Might a High-Fat Diet Impact Neurodevelopmental Disorders?
The Diagnostic and Statistical Manual of Mental Disorders, version 5, DSM-5 for short, classifies autism spectrum disorder, attention-deficit/hyperactivity disorder, intellectual disabilities, specific learning disorders, communication disorders, and motor disorders as neurodevelopmental disorders, or NDDs. This cluster of disorders is associated with abnormal brain development and impairments in cognition, social-emotional functioning, and speech and language skills.
A common feature of NDDs involves changes in synaptic plasticity in the brain. Synaptic plasticity is the brain’s process of modifying synaptic transmission in response to experiences and stimuli.
Lifestyle factors, such as diet, impact synaptic plasticity
While the underlying molecular mechanisms associated with changes in synaptic plasticity are only partially understood, lifestyle factors, such as diet, also impact synaptic plasticity. In juvenile mice studies, a high-fat diet contributed to decreased hippocampal neurogenesis, poor memory, and impaired synaptic and cognitive function. By examining the molecular mechanisms affected by a high-fat diet, defined as a diet with a 30-50% fat content, Penna and his colleagues suspected there’s potential for understanding the molecular mechanisms associated with NDDs.
Based on their review of study findings, Penna and his colleagues developed a diagram to illustrate potential molecular mechanisms connecting metabolic dysfunction of a high-fat diet to synaptic plasticity deficits related to NDDs.
(From Penna et al., 2020)
A chronic, high-fat diet contributes to low-grade inflammation in the body. Persistent activation of the body’s inflammatory response system leads to the release of proinflammatory cytokines and other hormones into the bloodstream. This results in neuroinflammation.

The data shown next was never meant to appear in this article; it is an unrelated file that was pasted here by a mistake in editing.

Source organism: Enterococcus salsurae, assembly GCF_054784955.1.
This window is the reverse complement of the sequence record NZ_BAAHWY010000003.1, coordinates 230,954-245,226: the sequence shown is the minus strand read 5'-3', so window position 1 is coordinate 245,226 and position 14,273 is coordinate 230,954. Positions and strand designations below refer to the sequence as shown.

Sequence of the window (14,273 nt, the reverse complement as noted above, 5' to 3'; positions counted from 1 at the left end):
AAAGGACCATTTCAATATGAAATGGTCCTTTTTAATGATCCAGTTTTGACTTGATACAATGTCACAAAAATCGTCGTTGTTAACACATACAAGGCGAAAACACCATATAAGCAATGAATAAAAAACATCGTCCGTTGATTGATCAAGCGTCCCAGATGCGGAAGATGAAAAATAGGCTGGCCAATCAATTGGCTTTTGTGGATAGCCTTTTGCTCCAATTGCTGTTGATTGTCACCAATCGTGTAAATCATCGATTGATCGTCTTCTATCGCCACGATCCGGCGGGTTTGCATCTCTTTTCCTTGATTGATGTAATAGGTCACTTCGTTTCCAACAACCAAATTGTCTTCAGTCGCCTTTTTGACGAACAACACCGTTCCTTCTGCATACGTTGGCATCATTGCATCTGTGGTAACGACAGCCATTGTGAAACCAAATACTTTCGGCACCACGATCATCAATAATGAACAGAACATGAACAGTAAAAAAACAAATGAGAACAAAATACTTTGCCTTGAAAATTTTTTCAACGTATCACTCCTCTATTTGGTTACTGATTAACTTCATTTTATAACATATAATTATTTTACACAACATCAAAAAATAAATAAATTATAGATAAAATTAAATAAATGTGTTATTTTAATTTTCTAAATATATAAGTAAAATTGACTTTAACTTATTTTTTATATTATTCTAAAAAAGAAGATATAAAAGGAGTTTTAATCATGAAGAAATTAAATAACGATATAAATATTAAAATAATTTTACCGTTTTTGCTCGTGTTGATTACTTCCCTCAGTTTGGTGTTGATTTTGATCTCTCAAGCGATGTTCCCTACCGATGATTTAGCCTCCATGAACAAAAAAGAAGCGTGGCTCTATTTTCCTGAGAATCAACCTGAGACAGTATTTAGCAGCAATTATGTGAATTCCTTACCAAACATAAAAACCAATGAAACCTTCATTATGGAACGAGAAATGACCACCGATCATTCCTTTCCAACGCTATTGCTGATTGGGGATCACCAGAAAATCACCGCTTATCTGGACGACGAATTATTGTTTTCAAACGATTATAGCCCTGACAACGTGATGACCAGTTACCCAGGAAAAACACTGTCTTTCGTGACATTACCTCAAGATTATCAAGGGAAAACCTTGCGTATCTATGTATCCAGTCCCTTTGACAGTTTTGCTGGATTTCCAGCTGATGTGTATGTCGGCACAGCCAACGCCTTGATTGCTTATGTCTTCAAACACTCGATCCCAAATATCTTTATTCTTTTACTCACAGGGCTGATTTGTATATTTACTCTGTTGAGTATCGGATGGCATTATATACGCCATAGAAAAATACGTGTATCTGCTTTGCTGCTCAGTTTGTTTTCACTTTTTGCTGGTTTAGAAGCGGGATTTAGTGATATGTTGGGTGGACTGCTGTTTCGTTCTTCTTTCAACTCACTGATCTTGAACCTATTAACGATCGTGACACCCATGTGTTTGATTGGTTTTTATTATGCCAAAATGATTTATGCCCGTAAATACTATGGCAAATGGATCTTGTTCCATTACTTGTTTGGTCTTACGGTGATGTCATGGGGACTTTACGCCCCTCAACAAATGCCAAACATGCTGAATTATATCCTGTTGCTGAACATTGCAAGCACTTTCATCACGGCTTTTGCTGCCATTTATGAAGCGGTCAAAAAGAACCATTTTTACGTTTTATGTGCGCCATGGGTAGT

A decrease in Brain-Derived Neurotrophic Factor (BDNF) — a neurotrophin impacting synaptic transmission, was detected after consumption of a high-fat diet
An associated dysfunction of neuroinflammation is changes in synaptic plasticity. These changes could be brought on by dysregulated local protein synthesis. In mice studies, a decrease in Brain-Derived Neurotrophic Factor (BDNF) — a neurotrophin impacting synaptic transmission, was detected after consumption of a high-fat diet (Pistell et al., 2010). The resulting hypothesis is that lowered levels of BDNF may lead to lowered protein synthesis at the synapse. This contributes to mitochondrial dysfunction, which is linked to neuroinflammation, and alterations in synaptic plasticity found in NDDs — the effects of a high-fat diet.
Improving the function of mitochondria in the synapse could have potential therapeutic and/or preventive benefits for neurodevelopmental disorders
Since neuroinflammation and impaired synaptic plasticity are associated with NDDs, Penna and his colleagues suggested that diet changes focused on improving the function of mitochondria in the synapse could have potential therapeutic and/or preventive benefits for neurodevelopmental disorders.
Pistell, P. J., Morrison, C. D., Gupta, S., Knight, A. G., Keller, J. N., Ingram, D. K., & Bruce-Keller, A. J. (2010). Cognitive impairment following high fat diet consumption is associated with brain inflammation. Journal of neuroimmunology, 219(1-2), 25–32. https://doi.org/10.1016/j.jneuroim.2009.11.010